New Constraints of Global Sulfur and Carbon Geodynamic Cycles

Recent work published in Scientific Reports describes a new experimental method for measuring the sulfur content of mid-ocean ridge basalt glasses and vesicles, together with their helium isotope values, to obtain MORB pre-degassing S/3He ratios.

Volcanism at mid-ocean ridges (MORs) and volcanic arcs arguably represents the main pathway of mantle volatiles to the atmosphere and oceans. Sulfur flux from arc volcanoes (ARC) has been measured for decades (left), and global arc volcanic sulfur flux is quite well constrained between 200 and 560 x 109 mol/yr (13 to 36 Mt/yr SO2) [1,2]. However, only indirect estimates of MOR sulfur flux exist. These estimates are based upon seawater-basalt sulfur exchange during hydrothermal alteration (78 x 109 mol/yr) [3] and from oceanic crust production (1640 x 109 mol/yr) [4], giving an uncertainty of two orders of magnitude. 

Recent work by Takanori Kagoshima, Yuji Sano, and Naoto Takahata (University of Tokyo, Japan), Teruyuki Maruoka (University of Tsukuba, Japan), Tobias Fischer (University of New Mexico, USA), and Keiko Hattori (University of Ottawa, Canada) published in Scientific Reports [5] describes a new experimental method for measuring the sulfur content of MORB (mid-ocean ridge basalt) glasses and vesicles, together with their helium isotope values, to obtain MORB pre-degassing S/3He ratios. Using global MOR 3He flux of 530±100 mol/yr [6], the authors obtained estimates of global sulfur flux from MOR of 100 x109 mol/yr.  The authors also report S/3He ratios from ARC high temperature, magmatic gases, and calculate global ARC sulfur flux of 720 x 109 mol/yr, somewhat higher than the range of previous estimates. High-temperature volcanic gas sulfur isotope ratios allowed the authors to estimate the relative contributions of upper mantle, subducted pyrite, and subducted sulfate to ARC SO2 emissions. The results show that, on a global scale, only 3% of emitted sulfur is from the upper mantle, with the rest contributed from the subducted slab (see figure right, a).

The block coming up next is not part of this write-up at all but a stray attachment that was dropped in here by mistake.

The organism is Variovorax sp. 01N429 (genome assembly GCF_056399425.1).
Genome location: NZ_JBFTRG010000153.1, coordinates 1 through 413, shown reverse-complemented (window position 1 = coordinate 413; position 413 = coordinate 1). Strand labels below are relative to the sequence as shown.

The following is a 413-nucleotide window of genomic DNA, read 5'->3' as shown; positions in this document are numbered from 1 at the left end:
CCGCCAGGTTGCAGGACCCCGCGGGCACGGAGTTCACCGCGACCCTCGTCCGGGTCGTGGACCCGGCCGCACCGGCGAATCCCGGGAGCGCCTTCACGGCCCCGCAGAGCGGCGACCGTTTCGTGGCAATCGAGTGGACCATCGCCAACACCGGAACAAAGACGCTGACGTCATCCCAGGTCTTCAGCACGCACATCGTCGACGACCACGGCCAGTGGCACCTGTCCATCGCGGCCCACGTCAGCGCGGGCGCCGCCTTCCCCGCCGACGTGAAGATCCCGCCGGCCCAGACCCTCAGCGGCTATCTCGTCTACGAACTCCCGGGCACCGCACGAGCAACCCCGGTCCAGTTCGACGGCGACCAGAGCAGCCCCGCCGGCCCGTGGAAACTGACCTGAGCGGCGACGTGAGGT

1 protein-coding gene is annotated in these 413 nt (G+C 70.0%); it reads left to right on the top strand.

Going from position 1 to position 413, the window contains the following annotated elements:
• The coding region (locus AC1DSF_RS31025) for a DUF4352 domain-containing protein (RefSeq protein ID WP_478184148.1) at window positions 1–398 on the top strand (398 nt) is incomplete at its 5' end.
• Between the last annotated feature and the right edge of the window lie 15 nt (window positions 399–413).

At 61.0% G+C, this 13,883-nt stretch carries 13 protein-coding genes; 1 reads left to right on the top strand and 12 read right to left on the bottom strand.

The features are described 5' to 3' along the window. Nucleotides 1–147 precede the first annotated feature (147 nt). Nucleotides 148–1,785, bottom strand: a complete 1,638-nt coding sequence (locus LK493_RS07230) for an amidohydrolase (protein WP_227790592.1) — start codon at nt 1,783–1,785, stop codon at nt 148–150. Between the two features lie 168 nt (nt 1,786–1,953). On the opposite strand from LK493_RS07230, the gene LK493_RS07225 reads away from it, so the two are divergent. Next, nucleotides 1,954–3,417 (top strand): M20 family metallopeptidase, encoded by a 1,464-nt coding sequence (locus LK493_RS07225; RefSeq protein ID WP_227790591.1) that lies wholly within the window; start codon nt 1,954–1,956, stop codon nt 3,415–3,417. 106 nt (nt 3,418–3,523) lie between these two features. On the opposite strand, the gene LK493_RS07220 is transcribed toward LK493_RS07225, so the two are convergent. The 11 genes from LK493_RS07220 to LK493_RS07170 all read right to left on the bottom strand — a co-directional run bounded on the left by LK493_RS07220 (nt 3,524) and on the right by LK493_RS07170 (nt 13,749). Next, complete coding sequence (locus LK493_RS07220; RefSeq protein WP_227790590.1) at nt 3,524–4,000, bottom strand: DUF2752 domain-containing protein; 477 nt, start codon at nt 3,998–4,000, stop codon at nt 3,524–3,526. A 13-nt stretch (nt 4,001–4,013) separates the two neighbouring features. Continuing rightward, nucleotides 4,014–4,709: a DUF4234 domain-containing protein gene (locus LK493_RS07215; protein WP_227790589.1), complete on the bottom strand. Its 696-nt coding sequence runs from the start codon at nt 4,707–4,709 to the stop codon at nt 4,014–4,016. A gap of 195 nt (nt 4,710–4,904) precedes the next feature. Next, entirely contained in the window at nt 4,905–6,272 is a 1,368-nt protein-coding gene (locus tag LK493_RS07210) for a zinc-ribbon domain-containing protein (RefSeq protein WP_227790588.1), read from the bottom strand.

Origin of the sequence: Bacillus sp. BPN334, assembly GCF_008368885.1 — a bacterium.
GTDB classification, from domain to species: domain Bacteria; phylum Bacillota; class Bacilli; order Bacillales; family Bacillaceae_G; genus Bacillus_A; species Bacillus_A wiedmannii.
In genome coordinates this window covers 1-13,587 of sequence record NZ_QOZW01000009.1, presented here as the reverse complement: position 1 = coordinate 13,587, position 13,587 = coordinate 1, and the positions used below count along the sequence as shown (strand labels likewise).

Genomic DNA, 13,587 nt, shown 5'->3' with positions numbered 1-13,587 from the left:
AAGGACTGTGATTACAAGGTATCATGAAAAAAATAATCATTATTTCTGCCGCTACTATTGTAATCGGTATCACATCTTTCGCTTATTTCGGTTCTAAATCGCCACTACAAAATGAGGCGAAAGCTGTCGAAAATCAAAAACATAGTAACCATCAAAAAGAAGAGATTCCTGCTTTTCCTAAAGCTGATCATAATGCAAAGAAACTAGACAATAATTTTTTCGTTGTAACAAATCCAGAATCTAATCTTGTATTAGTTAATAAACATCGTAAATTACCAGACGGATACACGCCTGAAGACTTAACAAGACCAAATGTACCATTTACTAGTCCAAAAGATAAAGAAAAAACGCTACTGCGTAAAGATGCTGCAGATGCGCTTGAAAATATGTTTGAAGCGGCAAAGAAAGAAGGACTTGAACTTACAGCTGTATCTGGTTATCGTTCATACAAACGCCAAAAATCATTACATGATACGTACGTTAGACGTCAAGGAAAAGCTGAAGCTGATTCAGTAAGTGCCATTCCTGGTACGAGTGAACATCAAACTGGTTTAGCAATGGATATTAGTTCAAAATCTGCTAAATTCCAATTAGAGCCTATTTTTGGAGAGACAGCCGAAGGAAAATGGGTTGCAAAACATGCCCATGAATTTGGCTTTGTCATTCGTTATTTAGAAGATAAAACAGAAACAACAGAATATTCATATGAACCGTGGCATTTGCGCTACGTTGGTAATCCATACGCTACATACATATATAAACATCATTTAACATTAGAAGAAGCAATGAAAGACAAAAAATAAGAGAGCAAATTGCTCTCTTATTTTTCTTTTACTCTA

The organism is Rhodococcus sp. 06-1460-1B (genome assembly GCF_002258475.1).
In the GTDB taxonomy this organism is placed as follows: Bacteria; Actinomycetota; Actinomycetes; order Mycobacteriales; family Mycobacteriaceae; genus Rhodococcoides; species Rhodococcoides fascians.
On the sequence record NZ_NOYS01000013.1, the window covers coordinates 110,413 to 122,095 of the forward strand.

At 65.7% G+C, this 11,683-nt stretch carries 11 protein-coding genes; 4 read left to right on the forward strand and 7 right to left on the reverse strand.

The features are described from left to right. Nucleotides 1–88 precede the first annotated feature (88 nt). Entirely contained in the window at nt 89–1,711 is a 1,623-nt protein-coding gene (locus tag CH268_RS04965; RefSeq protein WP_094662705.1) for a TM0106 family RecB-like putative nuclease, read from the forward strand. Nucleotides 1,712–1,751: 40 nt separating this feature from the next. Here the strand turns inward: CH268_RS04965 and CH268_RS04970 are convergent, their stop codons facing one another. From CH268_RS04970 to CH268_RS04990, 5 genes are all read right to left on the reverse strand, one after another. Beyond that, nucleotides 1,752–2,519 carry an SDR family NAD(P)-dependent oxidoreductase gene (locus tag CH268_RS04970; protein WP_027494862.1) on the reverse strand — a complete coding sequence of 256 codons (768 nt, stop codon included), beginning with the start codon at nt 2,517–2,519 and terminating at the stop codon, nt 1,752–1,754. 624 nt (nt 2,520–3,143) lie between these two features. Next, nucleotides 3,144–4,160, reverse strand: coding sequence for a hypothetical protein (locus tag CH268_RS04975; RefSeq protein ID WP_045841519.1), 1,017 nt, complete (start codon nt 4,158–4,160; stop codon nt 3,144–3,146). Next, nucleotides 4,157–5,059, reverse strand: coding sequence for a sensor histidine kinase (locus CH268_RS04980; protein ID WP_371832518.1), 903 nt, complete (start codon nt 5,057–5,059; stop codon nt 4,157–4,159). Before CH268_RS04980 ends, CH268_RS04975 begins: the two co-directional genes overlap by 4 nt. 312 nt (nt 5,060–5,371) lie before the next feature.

Using this combination of high-temperature magmatic ARC gas estimates (with an average 3He/4He ratio of 6.8 RA, where RA is the ratio of air), CO2/3He ratios, and MOR and ARC 3He fluxes, the authors also calculated a global carbon flux of 3400 x109 mol/y (150 Mt/yr CO2) from MOR and ARC. For CO2, 11% of the ARC flux (2200 x109 mol/yr) originates in the mantle, with the remainder coming from organic matter and carbonates in the subducting slab (see figure right, b), similar to recently reported estimates [7]. Therefore, taking these estimates at face value, about 120 x 109 mol of S and 1400 x 109 mol of C are subducted past the zones of magma generation into the deeper mantle. 

This work illustrates the value of combining volatile measurements obtained from erupted glasses with those from fumarole emissions and provides new and detailed insights into global volatile budgets and sources.  Much more work remains to quantify the effects of volatile ingassing on mantle geochemistry through time.

 

Featured image: Kawah Ijen Volcano, East Java hosts a hyperacid crater lake, high temperature fumaroles, and extensive sulfur deposits.  This night photo shows sulfur burning in the fumarole field. Credit: Olivier Grunewald

Figure: a) Mid-ocean ridge and arc sulfur sources and fluxes calculated using MORB glasses and vesicles S/3He, δ34S, 3He flux and high-temperature arc volcanic gases S/3He, δ34S, and arc 3He flux, respectively. b) Mid-ocean ridge and arc carbon sources and fluxes calculated using MORB glasses and vesicles C/3He, δ13C, 3He flux and high-temperature arc volcanic gases C/3He, δ13C, and arc 3He flux, respectively (Kagoshima et al., 2015).

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